[libc++] Should IO manipulators be noncopyable?

Recently, I was trying out the new std::quoted IO manipulator and came across an interesting issue: since libc++'s std::quoted is copyable (as are all the other IO manipulators I looked at), passing a temporary as the first argument introduces a lifetime bug in the following code:

   auto ensure_printable(const std::wstring &s) {
     std::wstring_convert<std::codecvt_utf8<wchar_t>, wchar_t> conv;
     return std::quoted(conv.to_bytes(s));
   }

   // ...

   std::cout << ensure_printable(std::wstring(L"hi"));

In C++98, it wasn't possible to do something like this without making obviously non-standard code (i.e. explicitly writing out the implementation-defined named for the return type of std::quoted()). In C++11, and even moreso in C++14, this is no longer necessary thanks to the `auto` keyword. Hence, (mostly) innocent-looking code like above can introduce subtle bugs.

Obviously, since the return type of std::quoted() is unspecified, the above code relies on undefined behavior: there's no guarantee in the standard that it's copyable in the first place! After some discussion, this got me to thinking about why any of the IO manipulators are implemented as copyable types; presumably, this is mostly because it didn't matter back in C++98 when most of them were introduced. However, with deduced return types, this matters quite a bit more.

If the IO manipulators were written to return a const version of their proxy type, and said type were move-only, I think this would resolve the issue, and only allow the IO manipulators to be used as temporaries (much like they were in C++98). Something like so:

   struct my_manipulator_proxy {
     my_manipulator_proxy(/* ... */) {}
     my_manipulator_proxy(const my_manipulator_proxy &) = delete;
     my_manipulator_proxy(my_manipulator_proxy &&) = default;
     /* ... */
   };

   std::ostream & operator << (std::ostream &s,
                               const my_manipulator_proxy &m) {
     /* ... */
   }

   const my_manipulator_proxy my_manipulator(/* ... */) {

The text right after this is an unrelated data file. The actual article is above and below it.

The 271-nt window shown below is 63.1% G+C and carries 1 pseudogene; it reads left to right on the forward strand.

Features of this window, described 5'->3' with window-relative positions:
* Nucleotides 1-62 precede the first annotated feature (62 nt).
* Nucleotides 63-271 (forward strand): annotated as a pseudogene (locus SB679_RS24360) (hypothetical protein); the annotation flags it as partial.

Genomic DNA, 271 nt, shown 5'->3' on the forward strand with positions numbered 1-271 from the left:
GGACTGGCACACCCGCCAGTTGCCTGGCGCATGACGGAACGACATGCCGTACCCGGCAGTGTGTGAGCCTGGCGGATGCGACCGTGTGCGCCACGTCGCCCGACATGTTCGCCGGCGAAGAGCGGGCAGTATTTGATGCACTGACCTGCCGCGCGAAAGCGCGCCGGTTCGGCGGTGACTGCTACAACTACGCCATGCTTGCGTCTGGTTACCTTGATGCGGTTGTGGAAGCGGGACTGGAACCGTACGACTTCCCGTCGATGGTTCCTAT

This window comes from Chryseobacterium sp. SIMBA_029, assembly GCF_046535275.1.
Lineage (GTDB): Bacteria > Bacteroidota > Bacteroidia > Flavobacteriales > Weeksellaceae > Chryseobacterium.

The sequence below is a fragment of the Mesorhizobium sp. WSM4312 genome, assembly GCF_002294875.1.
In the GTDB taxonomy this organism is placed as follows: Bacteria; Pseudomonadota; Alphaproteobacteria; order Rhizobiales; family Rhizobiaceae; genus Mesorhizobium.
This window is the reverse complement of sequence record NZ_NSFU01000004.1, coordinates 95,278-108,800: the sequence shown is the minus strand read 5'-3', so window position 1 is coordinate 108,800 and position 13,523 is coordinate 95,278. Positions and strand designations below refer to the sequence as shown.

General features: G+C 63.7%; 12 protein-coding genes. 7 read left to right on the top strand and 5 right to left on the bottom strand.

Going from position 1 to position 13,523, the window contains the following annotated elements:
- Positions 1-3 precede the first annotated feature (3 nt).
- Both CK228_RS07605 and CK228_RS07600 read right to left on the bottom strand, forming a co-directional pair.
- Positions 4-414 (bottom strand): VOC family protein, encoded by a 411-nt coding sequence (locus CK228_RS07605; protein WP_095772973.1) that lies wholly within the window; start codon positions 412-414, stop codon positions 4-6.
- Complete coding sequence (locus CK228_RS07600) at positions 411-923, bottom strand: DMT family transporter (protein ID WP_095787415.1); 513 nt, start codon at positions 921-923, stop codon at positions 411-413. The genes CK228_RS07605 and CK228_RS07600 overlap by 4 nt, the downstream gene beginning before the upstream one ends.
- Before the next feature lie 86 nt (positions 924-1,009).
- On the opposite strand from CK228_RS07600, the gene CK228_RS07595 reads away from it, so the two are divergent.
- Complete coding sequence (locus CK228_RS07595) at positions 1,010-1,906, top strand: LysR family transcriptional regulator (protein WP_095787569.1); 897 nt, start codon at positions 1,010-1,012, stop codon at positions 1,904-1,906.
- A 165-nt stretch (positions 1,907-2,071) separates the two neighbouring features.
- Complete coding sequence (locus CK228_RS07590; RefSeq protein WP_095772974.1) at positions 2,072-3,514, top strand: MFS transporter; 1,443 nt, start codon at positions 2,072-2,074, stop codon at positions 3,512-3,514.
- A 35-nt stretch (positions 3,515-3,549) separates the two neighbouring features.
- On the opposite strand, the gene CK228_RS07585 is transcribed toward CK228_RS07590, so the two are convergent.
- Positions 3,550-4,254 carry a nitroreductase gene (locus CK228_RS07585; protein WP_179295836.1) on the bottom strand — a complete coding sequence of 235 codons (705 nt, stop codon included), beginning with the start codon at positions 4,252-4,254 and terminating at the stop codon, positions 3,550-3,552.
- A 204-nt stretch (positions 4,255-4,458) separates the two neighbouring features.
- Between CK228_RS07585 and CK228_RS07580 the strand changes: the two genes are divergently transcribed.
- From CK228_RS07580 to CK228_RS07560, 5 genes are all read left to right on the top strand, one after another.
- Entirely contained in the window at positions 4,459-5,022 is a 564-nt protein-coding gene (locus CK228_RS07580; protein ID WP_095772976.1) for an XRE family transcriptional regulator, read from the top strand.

return my_manipulator_proxy(/* ... */);
   }

Having looked at the implementation of std::quoted, this seems like an uncomplicated change (I imagine it's so for the other manipulators as well), and helps prevent undefined behavior. Does this sound like a reasonable way to go? I'd be happy to write a patch if others agree that this is sensible.

- Jim

+mclow

do these even need to be movable?

In my sample implementation, I think they would need to be movable so that the wrapper function (my_manipulator) can move-construct its return value from the proxy object (my_manipulator_proxy). Then the wrapper makes sure that its return value is const so it can't be used by another move-constructor, effectively making it non-copyable and non-movable.

If you have a better idea for how to implement this, that's ok too, as long as the following are disallowed:

   auto foo() {
     return my_manipulator(/* ... */);
   }

   auto x = my_manipulator(/* ... */);

- Jim

+mclow

do these even need to be movable?

They need to be moveable, because they get returned from std::quoted.

As to Jim’s question; I don’t have an answer off the top of my head.
Though I will point out that string_view has the exact same lifetime problem,
since it doesn’t own its’ storage, but rather holds a reference to other storage.